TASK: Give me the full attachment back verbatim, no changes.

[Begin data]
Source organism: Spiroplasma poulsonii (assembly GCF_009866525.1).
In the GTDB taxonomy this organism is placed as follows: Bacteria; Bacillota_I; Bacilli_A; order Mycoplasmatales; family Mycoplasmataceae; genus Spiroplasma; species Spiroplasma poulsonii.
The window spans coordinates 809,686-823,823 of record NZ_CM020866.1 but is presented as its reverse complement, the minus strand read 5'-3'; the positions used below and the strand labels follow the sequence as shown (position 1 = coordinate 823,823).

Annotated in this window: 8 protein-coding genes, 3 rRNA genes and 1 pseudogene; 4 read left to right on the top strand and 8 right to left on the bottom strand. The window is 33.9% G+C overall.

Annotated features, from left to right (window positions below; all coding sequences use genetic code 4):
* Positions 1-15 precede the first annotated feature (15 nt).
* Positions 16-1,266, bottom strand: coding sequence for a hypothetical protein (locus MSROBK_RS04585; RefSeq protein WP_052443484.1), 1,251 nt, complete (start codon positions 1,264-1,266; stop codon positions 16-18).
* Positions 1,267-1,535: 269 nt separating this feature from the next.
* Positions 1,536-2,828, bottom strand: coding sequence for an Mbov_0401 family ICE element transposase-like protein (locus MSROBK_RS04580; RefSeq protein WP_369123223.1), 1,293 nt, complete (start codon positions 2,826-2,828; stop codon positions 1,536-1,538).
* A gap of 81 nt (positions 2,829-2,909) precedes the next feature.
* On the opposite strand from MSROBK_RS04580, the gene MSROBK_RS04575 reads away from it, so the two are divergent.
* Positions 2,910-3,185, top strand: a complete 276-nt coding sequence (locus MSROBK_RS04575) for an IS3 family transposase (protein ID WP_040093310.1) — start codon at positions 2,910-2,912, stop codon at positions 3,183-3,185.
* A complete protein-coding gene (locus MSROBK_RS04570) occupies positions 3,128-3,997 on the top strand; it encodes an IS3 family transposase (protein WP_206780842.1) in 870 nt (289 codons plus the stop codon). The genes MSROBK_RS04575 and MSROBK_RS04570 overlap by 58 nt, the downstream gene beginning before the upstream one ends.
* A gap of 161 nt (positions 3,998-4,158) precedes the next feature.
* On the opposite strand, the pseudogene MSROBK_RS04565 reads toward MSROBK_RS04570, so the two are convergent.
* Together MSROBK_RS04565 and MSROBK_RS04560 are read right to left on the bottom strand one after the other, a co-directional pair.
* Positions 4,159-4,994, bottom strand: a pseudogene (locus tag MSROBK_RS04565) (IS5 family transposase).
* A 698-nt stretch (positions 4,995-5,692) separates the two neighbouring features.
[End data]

Source organism: Spiroplasma poulsonii (assembly GCF_009866525.1).
In the GTDB taxonomy this organism is placed as follows: Bacteria; Bacillota_I; Bacilli_A; order Mycoplasmatales; family Mycoplasmataceae; genus Spiroplasma; species Spiroplasma poulsonii.
The window spans coordinates 809,686-823,823 of record NZ_CM020866.1 but is presented as its reverse complement, the minus strand read 5'-3'; the positions used below and the strand labels follow the sequence as shown (position 1 = coordinate 823,823).

Annotated in this window: 8 protein-coding genes, 3 rRNA genes and 1 pseudogene; 4 read left to right on the top strand and 8 right to left on the bottom strand. The window is 33.9% G+C overall.

Annotated features, from left to right (window positions below; all coding sequences use genetic code 4):
* Positions 1-15 precede the first annotated feature (15 nt).
* Positions 16-1,266, bottom strand: coding sequence for a hypothetical protein (locus MSROBK_RS04585; RefSeq protein WP_052443484.1), 1,251 nt, complete (start codon positions 1,264-1,266; stop codon positions 16-18).
* Positions 1,267-1,535: 269 nt separating this feature from the next.
* Positions 1,536-2,828, bottom strand: coding sequence for an Mbov_0401 family ICE element transposase-like protein (locus MSROBK_RS04580; RefSeq protein WP_369123223.1), 1,293 nt, complete (start codon positions 2,826-2,828; stop codon positions 1,536-1,538).
* A gap of 81 nt (positions 2,829-2,909) precedes the next feature.
* On the opposite strand from MSROBK_RS04580, the gene MSROBK_RS04575 reads away from it, so the two are divergent.
* Positions 2,910-3,185, top strand: a complete 276-nt coding sequence (locus MSROBK_RS04575) for an IS3 family transposase (protein ID WP_040093310.1) — start codon at positions 2,910-2,912, stop codon at positions 3,183-3,185.
* A complete protein-coding gene (locus MSROBK_RS04570) occupies positions 3,128-3,997 on the top strand; it encodes an IS3 family transposase (protein WP_206780842.1) in 870 nt (289 codons plus the stop codon). The genes MSROBK_RS04575 and MSROBK_RS04570 overlap by 58 nt, the downstream gene beginning before the upstream one ends.
* A gap of 161 nt (positions 3,998-4,158) precedes the next feature.
* On the opposite strand, the pseudogene MSROBK_RS04565 reads toward MSROBK_RS04570, so the two are convergent.
* Together MSROBK_RS04565 and MSROBK_RS04560 are read right to left on the bottom strand one after the other, a co-directional pair.
* Positions 4,159-4,994, bottom strand: a pseudogene (locus tag MSROBK_RS04565) (IS5 family transposase).
* A 698-nt stretch (positions 4,995-5,692) separates the two neighbouring features.